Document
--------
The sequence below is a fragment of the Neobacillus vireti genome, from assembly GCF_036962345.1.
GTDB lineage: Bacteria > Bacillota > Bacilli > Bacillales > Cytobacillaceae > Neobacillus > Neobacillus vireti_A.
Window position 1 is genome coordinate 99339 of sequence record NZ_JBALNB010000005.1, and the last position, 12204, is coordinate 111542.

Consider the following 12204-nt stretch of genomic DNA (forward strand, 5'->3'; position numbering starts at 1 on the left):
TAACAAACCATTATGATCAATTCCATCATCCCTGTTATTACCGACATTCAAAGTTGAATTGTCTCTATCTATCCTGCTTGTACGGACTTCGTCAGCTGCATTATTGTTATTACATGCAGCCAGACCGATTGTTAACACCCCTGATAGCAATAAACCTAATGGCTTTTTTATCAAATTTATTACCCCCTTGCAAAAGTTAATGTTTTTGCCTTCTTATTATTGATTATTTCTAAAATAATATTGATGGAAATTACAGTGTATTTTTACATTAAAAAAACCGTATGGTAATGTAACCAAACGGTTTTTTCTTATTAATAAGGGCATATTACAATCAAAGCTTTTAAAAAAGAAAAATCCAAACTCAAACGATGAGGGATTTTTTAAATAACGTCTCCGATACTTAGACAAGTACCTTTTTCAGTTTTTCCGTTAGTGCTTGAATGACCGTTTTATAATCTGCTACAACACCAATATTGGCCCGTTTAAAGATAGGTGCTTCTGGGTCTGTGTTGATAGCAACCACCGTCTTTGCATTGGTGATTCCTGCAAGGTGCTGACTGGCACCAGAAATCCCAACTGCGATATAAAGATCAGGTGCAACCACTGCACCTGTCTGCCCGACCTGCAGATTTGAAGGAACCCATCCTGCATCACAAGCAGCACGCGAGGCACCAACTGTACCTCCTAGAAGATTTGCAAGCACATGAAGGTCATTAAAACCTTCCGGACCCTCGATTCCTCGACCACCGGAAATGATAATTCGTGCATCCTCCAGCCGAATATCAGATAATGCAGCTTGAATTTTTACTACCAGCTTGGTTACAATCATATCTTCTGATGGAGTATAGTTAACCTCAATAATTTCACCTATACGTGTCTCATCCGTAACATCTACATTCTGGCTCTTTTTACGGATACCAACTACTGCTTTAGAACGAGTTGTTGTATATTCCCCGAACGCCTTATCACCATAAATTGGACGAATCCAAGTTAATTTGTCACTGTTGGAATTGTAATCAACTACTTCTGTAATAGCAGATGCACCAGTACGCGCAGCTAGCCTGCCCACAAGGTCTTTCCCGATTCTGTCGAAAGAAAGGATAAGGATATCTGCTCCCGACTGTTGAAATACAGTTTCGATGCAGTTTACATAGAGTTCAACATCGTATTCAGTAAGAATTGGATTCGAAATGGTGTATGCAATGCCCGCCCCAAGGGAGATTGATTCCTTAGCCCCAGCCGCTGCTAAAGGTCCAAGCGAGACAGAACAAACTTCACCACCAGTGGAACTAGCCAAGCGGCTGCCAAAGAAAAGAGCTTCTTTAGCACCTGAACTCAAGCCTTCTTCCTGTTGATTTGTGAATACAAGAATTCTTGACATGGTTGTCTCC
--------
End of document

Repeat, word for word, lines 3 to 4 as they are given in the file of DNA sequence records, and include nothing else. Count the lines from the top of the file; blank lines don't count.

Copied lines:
Window position 1 is genome coordinate 99339 of sequence record NZ_JBALNB010000005.1, and the last position, 12204, is coordinate 111542.

Consider the following 12204-nt stretch of genomic DNA (forward strand, 5'->3'; position numbering starts at 1 on the left):